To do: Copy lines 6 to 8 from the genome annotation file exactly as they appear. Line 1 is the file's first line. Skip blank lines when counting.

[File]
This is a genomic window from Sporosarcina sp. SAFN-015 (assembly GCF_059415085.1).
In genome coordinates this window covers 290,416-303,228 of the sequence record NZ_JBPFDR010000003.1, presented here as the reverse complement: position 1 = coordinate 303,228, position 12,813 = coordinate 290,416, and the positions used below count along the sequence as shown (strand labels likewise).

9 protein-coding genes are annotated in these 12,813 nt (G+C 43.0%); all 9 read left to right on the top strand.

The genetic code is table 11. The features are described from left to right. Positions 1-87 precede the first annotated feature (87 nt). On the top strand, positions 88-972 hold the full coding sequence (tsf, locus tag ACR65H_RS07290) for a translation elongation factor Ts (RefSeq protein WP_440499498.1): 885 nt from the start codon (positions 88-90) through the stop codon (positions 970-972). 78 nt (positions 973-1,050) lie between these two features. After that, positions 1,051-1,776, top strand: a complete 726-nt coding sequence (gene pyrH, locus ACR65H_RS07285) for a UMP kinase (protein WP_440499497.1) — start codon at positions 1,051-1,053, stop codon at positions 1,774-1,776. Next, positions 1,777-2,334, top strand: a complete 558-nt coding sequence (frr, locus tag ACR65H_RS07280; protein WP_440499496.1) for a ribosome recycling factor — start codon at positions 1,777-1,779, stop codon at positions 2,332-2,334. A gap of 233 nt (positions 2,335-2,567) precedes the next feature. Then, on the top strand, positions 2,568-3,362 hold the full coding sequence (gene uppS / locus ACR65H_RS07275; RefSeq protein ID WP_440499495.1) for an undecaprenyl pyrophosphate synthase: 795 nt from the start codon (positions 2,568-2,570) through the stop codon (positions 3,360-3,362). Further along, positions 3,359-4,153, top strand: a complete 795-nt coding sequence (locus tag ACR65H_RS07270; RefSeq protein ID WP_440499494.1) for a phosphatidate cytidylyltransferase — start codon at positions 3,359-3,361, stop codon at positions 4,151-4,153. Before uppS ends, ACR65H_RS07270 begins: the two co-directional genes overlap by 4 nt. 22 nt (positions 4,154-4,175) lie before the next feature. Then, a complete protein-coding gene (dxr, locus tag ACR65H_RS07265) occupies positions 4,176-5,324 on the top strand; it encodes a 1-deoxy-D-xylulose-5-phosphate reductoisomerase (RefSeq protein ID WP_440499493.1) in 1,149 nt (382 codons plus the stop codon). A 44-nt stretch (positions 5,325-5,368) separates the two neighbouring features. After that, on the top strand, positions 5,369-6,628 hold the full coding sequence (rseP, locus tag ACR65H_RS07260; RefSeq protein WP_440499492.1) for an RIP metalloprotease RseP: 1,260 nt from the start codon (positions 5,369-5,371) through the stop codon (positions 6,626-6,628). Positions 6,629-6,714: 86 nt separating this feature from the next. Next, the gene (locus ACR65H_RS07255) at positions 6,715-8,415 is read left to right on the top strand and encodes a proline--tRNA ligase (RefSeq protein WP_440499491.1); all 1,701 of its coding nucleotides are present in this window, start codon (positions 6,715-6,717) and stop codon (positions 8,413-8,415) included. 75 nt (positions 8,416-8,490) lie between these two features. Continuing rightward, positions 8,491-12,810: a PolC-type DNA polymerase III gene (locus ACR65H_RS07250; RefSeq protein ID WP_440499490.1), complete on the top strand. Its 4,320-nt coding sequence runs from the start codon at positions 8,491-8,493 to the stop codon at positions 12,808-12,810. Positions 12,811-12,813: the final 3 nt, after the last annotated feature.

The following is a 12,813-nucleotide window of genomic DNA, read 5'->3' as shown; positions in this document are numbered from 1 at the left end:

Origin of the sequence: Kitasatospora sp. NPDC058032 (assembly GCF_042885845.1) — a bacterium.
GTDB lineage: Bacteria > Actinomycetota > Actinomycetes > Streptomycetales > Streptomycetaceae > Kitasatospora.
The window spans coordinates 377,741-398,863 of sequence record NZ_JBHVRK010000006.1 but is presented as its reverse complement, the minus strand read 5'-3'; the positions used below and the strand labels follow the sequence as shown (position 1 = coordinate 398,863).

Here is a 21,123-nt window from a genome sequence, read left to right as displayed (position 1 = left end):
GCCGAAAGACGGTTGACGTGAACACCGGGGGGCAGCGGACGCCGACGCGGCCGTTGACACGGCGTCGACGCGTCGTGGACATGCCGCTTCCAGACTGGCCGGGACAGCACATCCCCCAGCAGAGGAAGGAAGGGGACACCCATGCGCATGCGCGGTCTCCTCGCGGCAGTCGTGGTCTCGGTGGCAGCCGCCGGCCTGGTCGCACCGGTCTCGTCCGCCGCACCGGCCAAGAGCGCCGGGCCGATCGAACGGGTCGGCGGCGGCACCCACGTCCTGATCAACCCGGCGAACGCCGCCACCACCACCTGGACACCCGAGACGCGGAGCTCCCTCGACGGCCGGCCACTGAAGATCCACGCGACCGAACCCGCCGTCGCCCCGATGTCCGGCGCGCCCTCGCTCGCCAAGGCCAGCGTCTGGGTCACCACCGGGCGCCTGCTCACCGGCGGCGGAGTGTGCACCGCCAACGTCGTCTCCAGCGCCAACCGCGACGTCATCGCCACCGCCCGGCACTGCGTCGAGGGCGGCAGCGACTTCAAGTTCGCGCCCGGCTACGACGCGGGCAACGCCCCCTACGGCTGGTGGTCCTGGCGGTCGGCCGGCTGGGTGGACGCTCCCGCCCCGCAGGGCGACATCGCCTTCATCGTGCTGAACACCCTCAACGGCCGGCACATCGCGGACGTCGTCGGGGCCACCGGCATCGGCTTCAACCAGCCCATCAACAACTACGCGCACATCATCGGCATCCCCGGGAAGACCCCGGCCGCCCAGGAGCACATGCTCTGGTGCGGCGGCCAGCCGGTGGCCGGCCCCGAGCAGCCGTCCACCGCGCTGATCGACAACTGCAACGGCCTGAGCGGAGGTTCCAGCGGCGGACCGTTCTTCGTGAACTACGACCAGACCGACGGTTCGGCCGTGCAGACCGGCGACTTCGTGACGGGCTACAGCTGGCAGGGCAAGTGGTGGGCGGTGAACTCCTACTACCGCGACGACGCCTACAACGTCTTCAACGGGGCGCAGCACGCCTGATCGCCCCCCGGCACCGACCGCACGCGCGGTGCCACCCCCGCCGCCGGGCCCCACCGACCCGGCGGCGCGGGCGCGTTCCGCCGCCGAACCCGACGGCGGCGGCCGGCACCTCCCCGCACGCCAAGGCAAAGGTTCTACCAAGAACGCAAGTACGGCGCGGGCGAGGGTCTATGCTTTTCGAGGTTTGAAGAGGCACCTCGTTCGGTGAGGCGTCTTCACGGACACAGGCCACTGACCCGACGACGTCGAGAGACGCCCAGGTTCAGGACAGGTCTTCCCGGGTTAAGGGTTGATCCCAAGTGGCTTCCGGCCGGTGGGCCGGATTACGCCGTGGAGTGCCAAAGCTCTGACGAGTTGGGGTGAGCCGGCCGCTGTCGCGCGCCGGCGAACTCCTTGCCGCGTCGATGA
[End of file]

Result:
Origin of the sequence: Kitasatospora sp. NPDC058032 (assembly GCF_042885845.1) — a bacterium.
GTDB lineage: Bacteria > Actinomycetota > Actinomycetes > Streptomycetales > Streptomycetaceae > Kitasatospora.
The window spans coordinates 377,741-398,863 of sequence record NZ_JBHVRK010000006.1 but is presented as its reverse complement, the minus strand read 5'-3'; the positions used below and the strand labels follow the sequence as shown (position 1 = coordinate 398,863).